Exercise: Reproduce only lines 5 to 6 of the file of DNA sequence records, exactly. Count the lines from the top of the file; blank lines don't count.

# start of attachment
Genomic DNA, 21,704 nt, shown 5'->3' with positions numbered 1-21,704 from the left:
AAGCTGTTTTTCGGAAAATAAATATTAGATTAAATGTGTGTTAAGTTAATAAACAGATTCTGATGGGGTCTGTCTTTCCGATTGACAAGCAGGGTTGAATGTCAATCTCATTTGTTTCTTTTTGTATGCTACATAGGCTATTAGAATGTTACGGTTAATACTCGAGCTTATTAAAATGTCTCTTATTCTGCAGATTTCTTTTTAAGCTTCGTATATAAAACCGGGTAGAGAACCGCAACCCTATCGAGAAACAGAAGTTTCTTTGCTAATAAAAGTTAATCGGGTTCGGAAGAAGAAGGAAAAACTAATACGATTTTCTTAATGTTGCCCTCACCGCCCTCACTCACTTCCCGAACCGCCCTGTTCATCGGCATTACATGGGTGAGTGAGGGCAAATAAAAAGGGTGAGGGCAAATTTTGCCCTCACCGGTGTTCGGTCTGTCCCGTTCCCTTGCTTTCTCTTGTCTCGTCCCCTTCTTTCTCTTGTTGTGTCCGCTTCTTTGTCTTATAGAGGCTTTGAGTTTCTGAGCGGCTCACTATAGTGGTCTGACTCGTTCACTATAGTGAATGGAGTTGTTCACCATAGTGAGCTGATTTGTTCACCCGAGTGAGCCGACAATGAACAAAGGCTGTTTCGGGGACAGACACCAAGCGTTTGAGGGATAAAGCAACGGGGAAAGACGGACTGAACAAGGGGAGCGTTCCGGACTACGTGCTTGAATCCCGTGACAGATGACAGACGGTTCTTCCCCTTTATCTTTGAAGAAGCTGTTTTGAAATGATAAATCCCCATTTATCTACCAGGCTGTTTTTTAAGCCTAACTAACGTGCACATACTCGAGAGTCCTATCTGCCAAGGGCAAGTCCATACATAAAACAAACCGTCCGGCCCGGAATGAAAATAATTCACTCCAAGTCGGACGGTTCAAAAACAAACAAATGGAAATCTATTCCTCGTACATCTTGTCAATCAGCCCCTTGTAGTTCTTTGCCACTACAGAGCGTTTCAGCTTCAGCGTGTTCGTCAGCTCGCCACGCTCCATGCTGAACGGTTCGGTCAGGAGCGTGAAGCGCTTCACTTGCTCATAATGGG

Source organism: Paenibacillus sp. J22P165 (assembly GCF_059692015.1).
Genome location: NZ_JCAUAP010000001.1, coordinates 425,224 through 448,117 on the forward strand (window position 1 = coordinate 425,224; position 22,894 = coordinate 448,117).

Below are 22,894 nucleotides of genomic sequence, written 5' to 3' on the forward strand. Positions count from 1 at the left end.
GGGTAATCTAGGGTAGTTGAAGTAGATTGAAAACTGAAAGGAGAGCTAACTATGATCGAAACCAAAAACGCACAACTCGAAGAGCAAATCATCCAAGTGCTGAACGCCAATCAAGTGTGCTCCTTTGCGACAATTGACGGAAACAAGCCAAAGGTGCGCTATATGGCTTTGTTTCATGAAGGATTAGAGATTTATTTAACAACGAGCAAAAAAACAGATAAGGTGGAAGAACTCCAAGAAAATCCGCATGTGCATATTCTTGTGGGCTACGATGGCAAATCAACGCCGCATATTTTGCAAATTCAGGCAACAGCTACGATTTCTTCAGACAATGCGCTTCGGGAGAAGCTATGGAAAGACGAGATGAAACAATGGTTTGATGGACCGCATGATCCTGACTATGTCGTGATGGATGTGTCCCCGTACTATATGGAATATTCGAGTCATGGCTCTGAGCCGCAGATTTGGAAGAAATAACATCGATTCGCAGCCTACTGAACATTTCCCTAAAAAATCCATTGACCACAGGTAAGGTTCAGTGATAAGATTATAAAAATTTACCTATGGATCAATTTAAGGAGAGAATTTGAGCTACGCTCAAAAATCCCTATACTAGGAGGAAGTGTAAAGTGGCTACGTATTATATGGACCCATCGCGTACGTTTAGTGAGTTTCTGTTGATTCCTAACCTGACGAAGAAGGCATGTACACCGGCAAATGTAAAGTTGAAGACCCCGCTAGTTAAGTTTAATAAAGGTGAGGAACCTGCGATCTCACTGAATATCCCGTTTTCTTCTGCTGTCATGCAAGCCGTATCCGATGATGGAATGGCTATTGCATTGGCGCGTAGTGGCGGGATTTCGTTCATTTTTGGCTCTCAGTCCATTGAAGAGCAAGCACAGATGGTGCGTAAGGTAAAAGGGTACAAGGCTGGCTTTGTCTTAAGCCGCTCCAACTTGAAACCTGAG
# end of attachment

Below are 22,894 nucleotides of genomic sequence, written 5' to 3' on the forward strand. Positions count from 1 at the left end.
GGGTAATCTAGGGTAGTTGAAGTAGATTGAAAACTGAAAGGAGAGCTAACTATGATCGAAACCAAAAACGCACAACTCGAAGAGCAAATCATCCAAGTGCTGAACGCCAATCAAGTGTGCTCCTTTGCGACAATTGACGGAAACAAGCCAAAGGTGCGCTATATGGCTTTGTTTCATGAAGGATTAGAGATTTATTTAACAACGAGCAAAAAAACAGATAAGGTGGAAGAACTCCAAGAAAATCCGCATGTGCATATTCTTGTGGGCTACGATGGCAAATCAACGCCGCATATTTTGCAAATTCAGGCAACAGCTACGATTTCTTCAGACAATGCGCTTCGGGAGAAGCTATGGAAAGACGAGATGAAACAATGGTTTGATGGACCGCATGATCCTGACTATGTCGTGATGGATGTGTCCCCGTACTATATGGAATATTCGAGTCATGGCTCTGAGCCGCAGATTTGGAAGAAATAACATCGATTCGCAGCCTACTGAACATTTCCCTAAAAAATCCATTGACCACAGGTAAGGTTCAGTGATAAGATTATAAAAATTTACCTATGGATCAATTTAAGGAGAGAATTTGAGCTACGCTCAAAAATCCCTATACTAGGAGGAAGTGTAAAGTGGCTACGTATTATATGGACCCATCGCGTACGTTTAGTGAGTTTCTGTTGATTCCTAACCTGACGAAGAAGGCATGTACACCGGCAAATGTAAAGTTGAAGACCCCGCTAGTTAAGTTTAATAAAGGTGAGGAACCTGCGATCTCACTGAATATCCCGTTTTCTTCTGCTGTCATGCAAGCCGTATCCGATGATGGAATGGCTATTGCATTGGCGCGTAGTGGCGGGATTTCGTTCATTTTTGGCTCTCAGTCCATTGAAGAGCAAGCACAGATGGTGCGTAAGGTAAAAGGGTACAAGGCTGGCTTTGTCTTAAGCCGCTCCAACTTGAAACCTGAG